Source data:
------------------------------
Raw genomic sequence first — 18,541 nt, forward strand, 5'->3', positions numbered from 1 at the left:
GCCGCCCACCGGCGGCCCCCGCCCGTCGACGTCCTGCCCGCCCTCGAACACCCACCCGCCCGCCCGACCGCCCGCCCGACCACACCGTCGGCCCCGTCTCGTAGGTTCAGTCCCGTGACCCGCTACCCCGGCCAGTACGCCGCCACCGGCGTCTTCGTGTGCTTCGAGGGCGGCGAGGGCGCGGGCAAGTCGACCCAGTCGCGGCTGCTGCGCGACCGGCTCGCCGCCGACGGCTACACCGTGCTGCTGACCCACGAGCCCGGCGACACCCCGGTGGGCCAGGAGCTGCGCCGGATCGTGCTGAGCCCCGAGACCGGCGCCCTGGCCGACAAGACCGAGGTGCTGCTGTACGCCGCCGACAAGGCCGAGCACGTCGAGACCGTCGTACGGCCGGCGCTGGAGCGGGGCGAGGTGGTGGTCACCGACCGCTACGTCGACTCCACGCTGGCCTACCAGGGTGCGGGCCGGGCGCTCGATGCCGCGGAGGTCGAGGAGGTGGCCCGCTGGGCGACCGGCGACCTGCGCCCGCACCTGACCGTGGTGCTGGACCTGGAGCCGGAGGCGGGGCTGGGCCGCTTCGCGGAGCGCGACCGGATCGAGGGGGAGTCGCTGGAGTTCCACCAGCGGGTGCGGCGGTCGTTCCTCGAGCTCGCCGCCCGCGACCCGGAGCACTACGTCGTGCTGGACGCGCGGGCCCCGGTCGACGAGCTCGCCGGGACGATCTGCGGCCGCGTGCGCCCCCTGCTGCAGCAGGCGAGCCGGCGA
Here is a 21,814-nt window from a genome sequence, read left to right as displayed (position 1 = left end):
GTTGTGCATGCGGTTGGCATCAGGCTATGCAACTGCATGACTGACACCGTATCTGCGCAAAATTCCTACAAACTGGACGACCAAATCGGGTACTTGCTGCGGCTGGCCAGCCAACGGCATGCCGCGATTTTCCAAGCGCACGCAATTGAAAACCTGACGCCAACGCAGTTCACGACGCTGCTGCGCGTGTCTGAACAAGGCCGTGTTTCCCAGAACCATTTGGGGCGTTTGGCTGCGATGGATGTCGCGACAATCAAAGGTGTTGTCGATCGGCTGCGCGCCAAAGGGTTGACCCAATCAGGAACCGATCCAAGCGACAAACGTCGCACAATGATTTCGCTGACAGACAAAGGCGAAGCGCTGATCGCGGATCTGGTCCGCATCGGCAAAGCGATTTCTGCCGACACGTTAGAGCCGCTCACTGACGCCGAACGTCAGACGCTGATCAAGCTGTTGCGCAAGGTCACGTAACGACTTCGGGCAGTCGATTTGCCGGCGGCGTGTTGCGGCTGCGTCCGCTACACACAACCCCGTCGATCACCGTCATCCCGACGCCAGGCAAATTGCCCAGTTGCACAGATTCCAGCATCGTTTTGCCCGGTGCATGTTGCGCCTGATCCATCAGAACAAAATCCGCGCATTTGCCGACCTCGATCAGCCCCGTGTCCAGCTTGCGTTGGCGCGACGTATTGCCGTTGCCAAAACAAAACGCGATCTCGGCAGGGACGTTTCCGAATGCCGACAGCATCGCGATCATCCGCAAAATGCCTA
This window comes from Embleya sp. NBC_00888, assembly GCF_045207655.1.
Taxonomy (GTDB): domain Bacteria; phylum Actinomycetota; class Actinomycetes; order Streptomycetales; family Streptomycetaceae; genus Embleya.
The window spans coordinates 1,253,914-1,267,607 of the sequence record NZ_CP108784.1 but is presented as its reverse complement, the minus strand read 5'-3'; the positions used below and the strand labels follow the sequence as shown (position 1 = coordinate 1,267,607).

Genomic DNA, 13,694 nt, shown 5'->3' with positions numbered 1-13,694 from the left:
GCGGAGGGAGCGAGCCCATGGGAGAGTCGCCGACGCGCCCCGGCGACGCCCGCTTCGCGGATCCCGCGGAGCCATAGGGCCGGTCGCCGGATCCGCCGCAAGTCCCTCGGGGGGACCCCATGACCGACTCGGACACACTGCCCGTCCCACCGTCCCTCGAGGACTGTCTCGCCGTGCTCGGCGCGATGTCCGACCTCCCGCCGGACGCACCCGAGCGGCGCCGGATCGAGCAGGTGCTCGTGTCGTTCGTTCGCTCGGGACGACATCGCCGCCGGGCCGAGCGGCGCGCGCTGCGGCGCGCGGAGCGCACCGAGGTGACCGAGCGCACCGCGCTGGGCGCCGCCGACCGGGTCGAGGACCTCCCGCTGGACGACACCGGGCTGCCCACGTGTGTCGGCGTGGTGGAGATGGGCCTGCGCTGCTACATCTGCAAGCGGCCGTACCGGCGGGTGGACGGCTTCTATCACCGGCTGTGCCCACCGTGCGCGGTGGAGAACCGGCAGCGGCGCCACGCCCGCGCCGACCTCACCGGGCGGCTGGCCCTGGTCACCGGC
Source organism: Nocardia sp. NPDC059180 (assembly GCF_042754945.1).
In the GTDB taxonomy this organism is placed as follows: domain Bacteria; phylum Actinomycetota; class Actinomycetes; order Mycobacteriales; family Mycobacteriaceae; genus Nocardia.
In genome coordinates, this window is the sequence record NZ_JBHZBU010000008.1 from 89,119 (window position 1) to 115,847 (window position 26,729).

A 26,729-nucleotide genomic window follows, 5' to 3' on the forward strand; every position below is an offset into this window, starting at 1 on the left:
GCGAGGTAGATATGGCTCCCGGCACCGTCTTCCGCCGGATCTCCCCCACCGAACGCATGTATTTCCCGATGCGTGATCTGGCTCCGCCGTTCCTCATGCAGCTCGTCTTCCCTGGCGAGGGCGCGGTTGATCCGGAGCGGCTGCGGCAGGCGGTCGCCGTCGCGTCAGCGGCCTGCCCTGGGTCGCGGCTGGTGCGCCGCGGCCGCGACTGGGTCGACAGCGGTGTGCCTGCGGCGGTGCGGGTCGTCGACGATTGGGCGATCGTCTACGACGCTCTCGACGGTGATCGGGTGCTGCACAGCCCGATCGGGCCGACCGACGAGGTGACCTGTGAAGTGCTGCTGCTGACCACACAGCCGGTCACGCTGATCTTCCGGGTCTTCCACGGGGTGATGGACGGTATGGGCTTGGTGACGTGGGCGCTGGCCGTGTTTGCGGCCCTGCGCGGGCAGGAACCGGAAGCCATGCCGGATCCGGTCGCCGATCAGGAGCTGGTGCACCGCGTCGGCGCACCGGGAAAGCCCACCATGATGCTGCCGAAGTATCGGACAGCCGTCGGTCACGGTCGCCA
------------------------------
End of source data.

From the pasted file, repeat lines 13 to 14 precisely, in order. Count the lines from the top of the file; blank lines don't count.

A 26,729-nucleotide genomic window follows, 5' to 3' on the forward strand; every position below is an offset into this window, starting at 1 on the left:
GCGAGGTAGATATGGCTCCCGGCACCGTCTTCCGCCGGATCTCCCCCACCGAACGCATGTATTTCCCGATGCGTGATCTGGCTCCGCCGTTCCTCATGCAGCTCGTCTTCCCTGGCGAGGGCGCGGTTGATCCGGAGCGGCTGCGGCAGGCGGTCGCCGTCGCGTCAGCGGCCTGCCCTGGGTCGCGGCTGGTGCGCCGCGGCCGCGACTGGGTCGACAGCGGTGTGCCTGCGGCGGTGCGGGTCGTCGACGATTGGGCGATCGTCTACGACGCTCTCGACGGTGATCGGGTGCTGCACAGCCCGATCGGGCCGACCGACGAGGTGACCTGTGAAGTGCTGCTGCTGACCACACAGCCGGTCACGCTGATCTTCCGGGTCTTCCACGGGGTGATGGACGGTATGGGCTTGGTGACGTGGGCGCTGGCCGTGTTTGCGGCCCTGCGCGGGCAGGAACCGGAAGCCATGCCGGATCCGGTCGCCGATCAGGAGCTGGTGCACCGCGTCGGCGCACCGGGAAAGCCCACCATGATGCTGCCGAAGTATCGGACAGCCGTCGGTCACGGTCGCCA